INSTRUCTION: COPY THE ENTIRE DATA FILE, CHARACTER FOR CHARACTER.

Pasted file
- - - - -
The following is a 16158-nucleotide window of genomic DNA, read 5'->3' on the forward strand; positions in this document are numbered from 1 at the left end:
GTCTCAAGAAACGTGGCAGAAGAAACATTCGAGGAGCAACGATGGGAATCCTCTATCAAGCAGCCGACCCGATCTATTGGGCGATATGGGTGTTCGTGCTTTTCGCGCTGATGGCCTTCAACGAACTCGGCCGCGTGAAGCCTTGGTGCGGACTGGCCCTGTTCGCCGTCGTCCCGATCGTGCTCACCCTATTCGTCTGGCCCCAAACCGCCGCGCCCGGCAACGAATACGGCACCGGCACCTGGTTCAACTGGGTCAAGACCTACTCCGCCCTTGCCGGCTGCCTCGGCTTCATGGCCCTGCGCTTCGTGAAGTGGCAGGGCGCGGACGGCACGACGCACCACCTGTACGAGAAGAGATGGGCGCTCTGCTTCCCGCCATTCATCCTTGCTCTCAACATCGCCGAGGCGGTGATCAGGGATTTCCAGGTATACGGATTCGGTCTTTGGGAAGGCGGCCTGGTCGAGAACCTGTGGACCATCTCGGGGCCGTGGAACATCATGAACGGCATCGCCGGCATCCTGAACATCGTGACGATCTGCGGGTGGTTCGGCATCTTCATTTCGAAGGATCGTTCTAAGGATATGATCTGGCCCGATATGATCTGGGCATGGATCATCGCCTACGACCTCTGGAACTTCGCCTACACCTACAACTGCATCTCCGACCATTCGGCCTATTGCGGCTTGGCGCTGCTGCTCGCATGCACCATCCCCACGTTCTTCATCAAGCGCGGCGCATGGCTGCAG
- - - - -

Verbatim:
The following is a 16158-nucleotide window of genomic DNA, read 5'->3' on the forward strand; positions in this document are numbered from 1 at the left end:
GTCTCAAGAAACGTGGCAGAAGAAACATTCGAGGAGCAACGATGGGAATCCTCTATCAAGCAGCCGACCCGATCTATTGGGCGATATGGGTGTTCGTGCTTTTCGCGCTGATGGCCTTCAACGAACTCGGCCGCGTGAAGCCTTGGTGCGGACTGGCCCTGTTCGCCGTCGTCCCGATCGTGCTCACCCTATTCGTCTGGCCCCAAACCGCCGCGCCCGGCAACGAATACGGCACCGGCACCTGGTTCAACTGGGTCAAGACCTACTCCGCCCTTGCCGGCTGCCTCGGCTTCATGGCCCTGCGCTTCGTGAAGTGGCAGGGCGCGGACGGCACGACGCACCACCTGTACGAGAAGAGATGGGCGCTCTGCTTCCCGCCATTCATCCTTGCTCTCAACATCGCCGAGGCGGTGATCAGGGATTTCCAGGTATACGGATTCGGTCTTTGGGAAGGCGGCCTGGTCGAGAACCTGTGGACCATCTCGGGGCCGTGGAACATCATGAACGGCATCGCCGGCATCCTGAACATCGTGACGATCTGCGGGTGGTTCGGCATCTTCATTTCGAAGGATCGTTCTAAGGATATGATCTGGCCCGATATGATCTGGGCATGGATCATCGCCTACGACCTCTGGAACTTCGCCTACACCTACAACTGCATCTCCGACCATTCGGCCTATTGCGGCTTGGCGCTGCTGCTCGCATGCACCATCCCCACGTTCTTCATCAAGCGCGGCGCATGGCTGCAG